True to her nature, Sontaya continued to stay in touch long after I had gallantly come to the rescue when her life was falling apart. For over a year she sent friendly emails on occasion, asking how I was doing. Never begging for money or even suggesting a coffee date. Though I developed a grudging respect for her persistency, I didn’t bother to reply. 

Last October, however, after returning to Bangkok from my annual U.S. vacation, I found myself wondering how she was getting along. My relationship with the freelancer I’d met at Beer Garden had foundered when I discovered she wasn’t as reliable as I’d hoped, once again leaving Sontaya as one of the few halfway decent alternatives. The woman was managing to withstand the test of time.

So I emailed my ex, asking how things were going. To my surprise, even shock, I discovered she had left the bar earlier in the year and was now selling clothes at an outdoor market. Intrigued, I had her over that very evening to hear more about this new direction.

For many people, there comes a time in their life when they start to take things more seriously. (I’ve never had to make this transition, being morbidly serious since early childhood.) In Sontaya’s case, entering her mid-thirties caused a major reassessment. Working in a Nana Plaza bar started to look like a dead-end job. The men she was managing to meet had no interest in a long term relationship. Nor, when she looked, was the mirror offering much encouragement. The time had come to get out.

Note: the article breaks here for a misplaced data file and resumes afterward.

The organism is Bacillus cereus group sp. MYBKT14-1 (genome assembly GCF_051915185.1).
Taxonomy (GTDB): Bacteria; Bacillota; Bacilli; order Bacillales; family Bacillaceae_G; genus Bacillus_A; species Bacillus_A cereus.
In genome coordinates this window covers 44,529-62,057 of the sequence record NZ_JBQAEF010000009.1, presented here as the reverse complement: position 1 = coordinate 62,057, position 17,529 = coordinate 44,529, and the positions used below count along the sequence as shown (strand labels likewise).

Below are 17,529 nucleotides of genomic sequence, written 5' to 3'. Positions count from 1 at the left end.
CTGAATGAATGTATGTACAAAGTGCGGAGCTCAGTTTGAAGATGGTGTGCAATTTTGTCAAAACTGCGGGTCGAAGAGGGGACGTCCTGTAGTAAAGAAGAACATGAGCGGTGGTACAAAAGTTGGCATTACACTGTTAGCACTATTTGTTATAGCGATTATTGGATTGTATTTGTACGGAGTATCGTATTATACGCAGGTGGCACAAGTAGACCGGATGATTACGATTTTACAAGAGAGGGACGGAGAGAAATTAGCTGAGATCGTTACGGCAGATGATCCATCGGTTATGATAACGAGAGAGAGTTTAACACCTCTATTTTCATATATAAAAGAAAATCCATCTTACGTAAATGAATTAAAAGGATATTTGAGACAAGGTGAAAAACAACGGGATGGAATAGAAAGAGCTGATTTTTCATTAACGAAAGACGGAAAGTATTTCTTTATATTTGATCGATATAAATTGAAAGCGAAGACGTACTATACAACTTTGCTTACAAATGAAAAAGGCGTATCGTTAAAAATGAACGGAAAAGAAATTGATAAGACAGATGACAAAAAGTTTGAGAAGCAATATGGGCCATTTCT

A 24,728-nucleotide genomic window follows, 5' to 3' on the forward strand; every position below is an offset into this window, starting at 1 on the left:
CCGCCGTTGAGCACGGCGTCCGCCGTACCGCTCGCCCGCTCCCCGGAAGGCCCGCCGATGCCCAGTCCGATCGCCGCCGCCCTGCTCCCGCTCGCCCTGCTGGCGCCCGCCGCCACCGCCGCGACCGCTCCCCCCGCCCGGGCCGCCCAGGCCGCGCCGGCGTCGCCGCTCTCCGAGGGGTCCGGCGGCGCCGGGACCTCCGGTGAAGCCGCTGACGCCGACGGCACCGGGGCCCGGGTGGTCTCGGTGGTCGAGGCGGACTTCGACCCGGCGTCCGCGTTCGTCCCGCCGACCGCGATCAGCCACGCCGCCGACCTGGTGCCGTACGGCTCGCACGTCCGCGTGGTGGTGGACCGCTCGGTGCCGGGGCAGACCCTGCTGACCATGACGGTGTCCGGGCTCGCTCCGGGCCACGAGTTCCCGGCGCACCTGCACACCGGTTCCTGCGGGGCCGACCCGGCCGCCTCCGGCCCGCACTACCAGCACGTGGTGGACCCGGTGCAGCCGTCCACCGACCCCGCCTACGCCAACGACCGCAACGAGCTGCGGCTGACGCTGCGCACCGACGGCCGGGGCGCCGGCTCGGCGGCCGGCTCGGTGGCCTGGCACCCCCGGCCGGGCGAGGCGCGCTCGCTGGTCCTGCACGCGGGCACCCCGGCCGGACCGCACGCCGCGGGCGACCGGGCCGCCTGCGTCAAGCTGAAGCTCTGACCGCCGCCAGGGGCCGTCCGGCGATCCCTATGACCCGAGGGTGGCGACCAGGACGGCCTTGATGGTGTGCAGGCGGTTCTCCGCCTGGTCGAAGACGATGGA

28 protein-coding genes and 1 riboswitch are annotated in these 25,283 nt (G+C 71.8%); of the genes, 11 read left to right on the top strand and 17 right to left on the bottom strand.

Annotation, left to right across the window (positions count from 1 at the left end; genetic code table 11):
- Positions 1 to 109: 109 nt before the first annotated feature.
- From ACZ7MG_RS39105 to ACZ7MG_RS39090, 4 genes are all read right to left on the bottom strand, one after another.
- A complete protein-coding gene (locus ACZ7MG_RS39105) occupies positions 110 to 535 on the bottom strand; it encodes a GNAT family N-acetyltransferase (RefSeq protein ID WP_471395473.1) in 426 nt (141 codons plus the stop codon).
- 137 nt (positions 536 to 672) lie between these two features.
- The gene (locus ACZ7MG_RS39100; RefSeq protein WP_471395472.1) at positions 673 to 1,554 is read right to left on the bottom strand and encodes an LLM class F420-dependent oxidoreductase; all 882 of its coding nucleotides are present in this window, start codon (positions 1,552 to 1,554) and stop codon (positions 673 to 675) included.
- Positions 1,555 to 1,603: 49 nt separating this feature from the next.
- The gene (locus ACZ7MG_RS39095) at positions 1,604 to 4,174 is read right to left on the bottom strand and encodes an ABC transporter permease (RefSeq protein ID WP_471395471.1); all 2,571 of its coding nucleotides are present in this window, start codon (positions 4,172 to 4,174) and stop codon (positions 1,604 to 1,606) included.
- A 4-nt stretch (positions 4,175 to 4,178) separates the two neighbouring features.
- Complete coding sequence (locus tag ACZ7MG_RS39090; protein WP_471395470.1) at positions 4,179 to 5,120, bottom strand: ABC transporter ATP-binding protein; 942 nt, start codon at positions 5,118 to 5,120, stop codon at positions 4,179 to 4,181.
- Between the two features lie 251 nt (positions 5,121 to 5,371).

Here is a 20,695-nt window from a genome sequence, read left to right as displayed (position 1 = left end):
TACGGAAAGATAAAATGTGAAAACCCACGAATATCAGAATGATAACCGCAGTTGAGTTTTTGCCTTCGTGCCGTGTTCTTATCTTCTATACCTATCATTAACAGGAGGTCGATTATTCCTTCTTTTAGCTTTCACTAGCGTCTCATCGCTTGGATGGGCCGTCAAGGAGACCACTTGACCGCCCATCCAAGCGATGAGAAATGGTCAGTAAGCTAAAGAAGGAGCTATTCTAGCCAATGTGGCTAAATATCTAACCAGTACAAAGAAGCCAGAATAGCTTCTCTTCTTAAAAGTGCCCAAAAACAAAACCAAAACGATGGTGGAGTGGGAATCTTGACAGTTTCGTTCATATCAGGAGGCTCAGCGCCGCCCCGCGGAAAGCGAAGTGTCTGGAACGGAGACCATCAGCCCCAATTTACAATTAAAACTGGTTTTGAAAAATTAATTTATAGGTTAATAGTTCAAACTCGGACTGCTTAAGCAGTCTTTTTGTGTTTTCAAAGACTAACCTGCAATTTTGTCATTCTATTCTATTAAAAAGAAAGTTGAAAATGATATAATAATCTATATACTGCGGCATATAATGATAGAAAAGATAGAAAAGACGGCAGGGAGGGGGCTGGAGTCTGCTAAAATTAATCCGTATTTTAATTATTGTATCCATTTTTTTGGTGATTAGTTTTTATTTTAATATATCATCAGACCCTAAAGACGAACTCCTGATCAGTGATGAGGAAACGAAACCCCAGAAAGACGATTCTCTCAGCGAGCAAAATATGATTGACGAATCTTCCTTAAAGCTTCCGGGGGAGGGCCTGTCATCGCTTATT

This left the question of how to continue paying the bills and supporting her son. Working in a market stall, unlike the bar, did not provide nearly enough income. To make up the difference, Sontaya decided to take time off from selling clothes and earn extra money by going with a few of her old customers. One of them took her over to Cambodia for three weeks, another to Vietnam. In some ways it was an interesting life, though still a sad one.

As I listened to all this, I began to wonder if maybe here was a person who could make good use of some serious financial help. She’d already taken the initiative to improve her life — a trait hitherto unknown in Bangkok bar girls. Perhaps she’d be worth opening the spigot for.

As our evening drew to a close, I walked Sontaya out to an ATM and put some money into her account to tide things over for a few weeks. Also a couple thousand baht ($60) for a guitar her son had his eye on. Just my usual generosity. The next day, I sat down and did a quick check of my investment portfolio (to confirm the farm money was still there), then began serious calculations on how much aid I could afford to bestow upon the no-longer-so-young Thai lady.

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